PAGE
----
Biden Administration May Stop Buying COVID Vaccines, Treatments by Fall
WEDNESDAY, Aug. 17, 2022 (HealthDay News) -- The Biden Administration plans to stop buying COVID tests, vaccines and treatments as early as the fall, White House COVID-19 Response Coordinator Dr. Ashish Jha said Tuesday.
Under that plan, those products would be provided through the regular health care system, Jha said at an event sponsored by the U.S. Chamber of Commerce Foundation, CNN reported.
"One of the things we've spent a lot of time thinking about in the last many months -- and we're going to continue this work, and you'll hear more from the administration on this -- is getting us out of that acute emergency phase where the U.S. government is buying the vaccines, buying the treatments, buying the diagnostic tests," Jha said.
"My hope is that in 2023, you're going to see the commercialization of almost all of these products. Some of that is actually going to begin this fall, in the days and weeks ahead. You're going to see commercialization of some of these things," he added, CNN reported.
While the government would still invest in next-generation vaccines and pandemic preparedness, commercialization on tests, vaccines and treatments would begin this fall and expand in 2023, he noted.
"This business of day-to-day running of a pandemic, that needs to transition, and we're working very hard to make sure that transition is in a very orderly and transparent way, so everybody sees it coming," Jha said.
That transition will require working through regulatory issues, market dynamic issues and equity issues, he explained.
"Right now, everybody can walk into a CVS and get a vaccine. I want to make sure that when we make this transition, we don't end up at a point where nobody can get a vaccine because we didn't get the transition right," he said.
A deal for $10 billion in additional COVID funds did not pass Congress this year, so funding was shifted from increasing testing supplies and protective equipment in the national stockpile to buying updated vaccine boosters that offer some protection against new variants of the virus, such as the Omicron subvariants BA.4 and BA.5, CNN reported.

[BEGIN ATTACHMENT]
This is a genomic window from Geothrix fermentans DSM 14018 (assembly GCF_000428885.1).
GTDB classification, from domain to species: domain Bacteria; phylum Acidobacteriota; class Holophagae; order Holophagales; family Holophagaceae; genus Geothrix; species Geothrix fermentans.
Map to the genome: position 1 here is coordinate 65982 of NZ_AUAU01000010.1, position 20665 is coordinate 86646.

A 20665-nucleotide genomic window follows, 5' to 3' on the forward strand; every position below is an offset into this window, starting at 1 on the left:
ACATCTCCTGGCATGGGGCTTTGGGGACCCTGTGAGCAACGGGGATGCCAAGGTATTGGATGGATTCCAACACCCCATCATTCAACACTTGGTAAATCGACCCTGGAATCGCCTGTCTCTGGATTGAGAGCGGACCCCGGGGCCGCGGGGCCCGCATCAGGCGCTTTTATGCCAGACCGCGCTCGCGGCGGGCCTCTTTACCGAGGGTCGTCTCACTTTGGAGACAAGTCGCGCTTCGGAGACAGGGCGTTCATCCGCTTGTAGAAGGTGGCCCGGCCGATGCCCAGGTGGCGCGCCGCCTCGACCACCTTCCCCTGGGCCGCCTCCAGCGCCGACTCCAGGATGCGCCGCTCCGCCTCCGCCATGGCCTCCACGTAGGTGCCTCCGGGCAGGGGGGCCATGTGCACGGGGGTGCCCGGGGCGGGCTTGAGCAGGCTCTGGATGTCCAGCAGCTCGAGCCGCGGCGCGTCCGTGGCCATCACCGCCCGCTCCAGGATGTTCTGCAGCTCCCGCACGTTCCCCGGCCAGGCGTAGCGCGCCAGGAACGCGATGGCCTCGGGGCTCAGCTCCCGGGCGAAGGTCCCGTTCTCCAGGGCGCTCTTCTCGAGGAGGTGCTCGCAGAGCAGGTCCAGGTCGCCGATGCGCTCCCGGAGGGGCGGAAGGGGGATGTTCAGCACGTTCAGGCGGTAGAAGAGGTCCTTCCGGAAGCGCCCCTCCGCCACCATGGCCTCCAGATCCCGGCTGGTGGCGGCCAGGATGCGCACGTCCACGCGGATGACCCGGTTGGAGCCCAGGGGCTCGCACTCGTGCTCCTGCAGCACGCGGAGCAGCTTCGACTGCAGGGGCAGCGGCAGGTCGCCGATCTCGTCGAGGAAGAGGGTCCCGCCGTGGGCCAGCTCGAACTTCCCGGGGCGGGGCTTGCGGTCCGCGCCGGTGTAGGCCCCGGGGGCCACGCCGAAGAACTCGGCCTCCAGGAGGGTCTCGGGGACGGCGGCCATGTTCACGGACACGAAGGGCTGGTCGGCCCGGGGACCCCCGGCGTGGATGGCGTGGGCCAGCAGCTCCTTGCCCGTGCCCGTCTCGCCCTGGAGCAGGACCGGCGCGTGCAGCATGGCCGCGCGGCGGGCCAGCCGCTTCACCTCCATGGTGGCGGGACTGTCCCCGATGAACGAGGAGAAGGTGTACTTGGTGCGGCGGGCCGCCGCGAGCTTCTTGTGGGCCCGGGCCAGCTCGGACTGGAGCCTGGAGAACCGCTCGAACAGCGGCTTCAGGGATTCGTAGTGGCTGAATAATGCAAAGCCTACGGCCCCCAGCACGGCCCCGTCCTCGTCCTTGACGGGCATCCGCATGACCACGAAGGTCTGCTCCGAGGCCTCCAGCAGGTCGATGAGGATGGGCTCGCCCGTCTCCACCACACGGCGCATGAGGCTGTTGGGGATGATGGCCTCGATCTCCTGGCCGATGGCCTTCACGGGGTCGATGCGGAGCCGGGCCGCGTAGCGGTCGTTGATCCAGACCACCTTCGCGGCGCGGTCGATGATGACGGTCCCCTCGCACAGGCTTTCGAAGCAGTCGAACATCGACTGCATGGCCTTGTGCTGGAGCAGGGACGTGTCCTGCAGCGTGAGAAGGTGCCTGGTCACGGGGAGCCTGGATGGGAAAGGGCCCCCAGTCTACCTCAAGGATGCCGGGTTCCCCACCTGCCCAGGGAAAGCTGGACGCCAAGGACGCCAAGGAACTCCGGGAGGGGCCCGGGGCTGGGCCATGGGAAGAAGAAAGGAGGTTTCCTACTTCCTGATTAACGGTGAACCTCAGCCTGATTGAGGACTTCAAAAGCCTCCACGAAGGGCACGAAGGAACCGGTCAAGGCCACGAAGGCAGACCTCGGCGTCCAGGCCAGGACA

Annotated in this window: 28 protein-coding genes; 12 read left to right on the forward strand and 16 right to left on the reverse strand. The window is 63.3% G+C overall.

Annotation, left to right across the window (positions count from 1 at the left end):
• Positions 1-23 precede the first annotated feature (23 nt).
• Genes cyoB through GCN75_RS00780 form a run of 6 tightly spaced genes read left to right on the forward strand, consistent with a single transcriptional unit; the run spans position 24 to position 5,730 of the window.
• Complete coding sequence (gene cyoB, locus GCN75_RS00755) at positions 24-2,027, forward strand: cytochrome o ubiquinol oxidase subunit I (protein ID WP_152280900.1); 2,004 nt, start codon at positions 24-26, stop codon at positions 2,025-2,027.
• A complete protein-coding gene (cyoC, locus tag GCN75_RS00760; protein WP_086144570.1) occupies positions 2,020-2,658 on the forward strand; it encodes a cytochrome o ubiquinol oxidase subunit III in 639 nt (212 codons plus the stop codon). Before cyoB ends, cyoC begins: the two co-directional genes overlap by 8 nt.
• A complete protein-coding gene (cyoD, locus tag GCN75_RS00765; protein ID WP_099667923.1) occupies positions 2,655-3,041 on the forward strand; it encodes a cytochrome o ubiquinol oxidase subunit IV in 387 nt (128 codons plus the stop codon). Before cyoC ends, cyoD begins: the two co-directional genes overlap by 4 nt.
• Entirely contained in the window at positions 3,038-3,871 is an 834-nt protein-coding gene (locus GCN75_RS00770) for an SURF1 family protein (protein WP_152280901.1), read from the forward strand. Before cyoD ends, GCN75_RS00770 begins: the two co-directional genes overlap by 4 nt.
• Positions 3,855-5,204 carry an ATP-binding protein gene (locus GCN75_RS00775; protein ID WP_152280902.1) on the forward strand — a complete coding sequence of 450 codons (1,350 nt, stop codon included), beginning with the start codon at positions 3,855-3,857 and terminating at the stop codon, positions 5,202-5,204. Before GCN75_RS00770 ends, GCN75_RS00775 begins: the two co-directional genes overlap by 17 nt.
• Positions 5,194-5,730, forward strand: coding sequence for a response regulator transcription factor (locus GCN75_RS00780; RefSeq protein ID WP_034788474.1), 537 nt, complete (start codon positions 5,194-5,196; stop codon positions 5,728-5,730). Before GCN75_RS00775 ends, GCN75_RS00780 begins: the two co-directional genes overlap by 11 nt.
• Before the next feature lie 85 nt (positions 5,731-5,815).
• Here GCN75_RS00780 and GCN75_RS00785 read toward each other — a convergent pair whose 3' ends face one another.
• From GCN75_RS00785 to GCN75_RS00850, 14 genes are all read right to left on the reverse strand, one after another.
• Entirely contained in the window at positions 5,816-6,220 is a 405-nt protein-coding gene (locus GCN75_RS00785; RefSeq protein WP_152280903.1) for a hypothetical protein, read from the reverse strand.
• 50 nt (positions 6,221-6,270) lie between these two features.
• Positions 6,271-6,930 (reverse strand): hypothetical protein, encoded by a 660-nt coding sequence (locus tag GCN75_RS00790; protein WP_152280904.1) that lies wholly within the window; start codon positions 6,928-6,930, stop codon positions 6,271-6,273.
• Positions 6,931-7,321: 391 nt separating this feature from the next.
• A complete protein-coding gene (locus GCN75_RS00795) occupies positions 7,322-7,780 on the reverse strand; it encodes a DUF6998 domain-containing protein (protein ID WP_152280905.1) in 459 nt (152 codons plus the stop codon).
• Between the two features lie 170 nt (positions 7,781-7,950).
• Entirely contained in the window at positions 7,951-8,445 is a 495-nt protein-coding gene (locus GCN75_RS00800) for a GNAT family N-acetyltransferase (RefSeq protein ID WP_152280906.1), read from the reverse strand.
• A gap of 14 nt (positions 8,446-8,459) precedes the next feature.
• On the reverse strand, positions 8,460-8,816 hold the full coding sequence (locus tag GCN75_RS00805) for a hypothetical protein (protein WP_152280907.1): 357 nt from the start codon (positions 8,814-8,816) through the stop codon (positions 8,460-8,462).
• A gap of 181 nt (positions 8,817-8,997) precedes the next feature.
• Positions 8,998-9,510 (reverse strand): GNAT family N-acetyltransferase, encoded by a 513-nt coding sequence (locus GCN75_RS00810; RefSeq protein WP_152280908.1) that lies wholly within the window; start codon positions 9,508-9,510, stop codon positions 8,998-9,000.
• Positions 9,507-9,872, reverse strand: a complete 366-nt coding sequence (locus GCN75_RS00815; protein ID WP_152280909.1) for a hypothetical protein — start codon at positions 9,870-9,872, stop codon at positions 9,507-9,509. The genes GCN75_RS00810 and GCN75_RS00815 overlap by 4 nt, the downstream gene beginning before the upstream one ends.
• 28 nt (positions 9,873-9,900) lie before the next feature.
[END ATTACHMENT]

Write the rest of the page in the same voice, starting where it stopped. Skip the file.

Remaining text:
Those are expected in early to mid-September.
"I would like to get to a point where every adult in America who wants a vaccine can get one. I'm hopeful we will be there. We're not quite there yet in terms of how many vaccine doses we've been able to buy," Jha said.
"These are substantial upgrades in our vaccines in terms of their ability to prevent infection to prevent transmission," he said. "Those vaccines are coming very, very soon. And so it's going to be really important that people this fall and winter get the new shot. It's designed for the virus that's out there. And again, based on everything we've seen so far, all the data suggests it should be highly effective against the new variants."
This year could also see a resurgence of the flu, which had limited spread the past two years because of masking and similar social distancing efforts, CNN reported.
"I expect the fall and winter to look much more like the fall and winter of 2019, with a lot less mitigation," Jha said.
"Under normal non-pandemic times, flu really stretches our health-care system," Jha said. "Throwing COVID on top of that, our health care system is going to get into serious trouble unless we are very proactive about preventing it, if we do nothing and just sort of hope for the best."
The U.S. Centers for Disease Control and Prevention has more on COVID-19.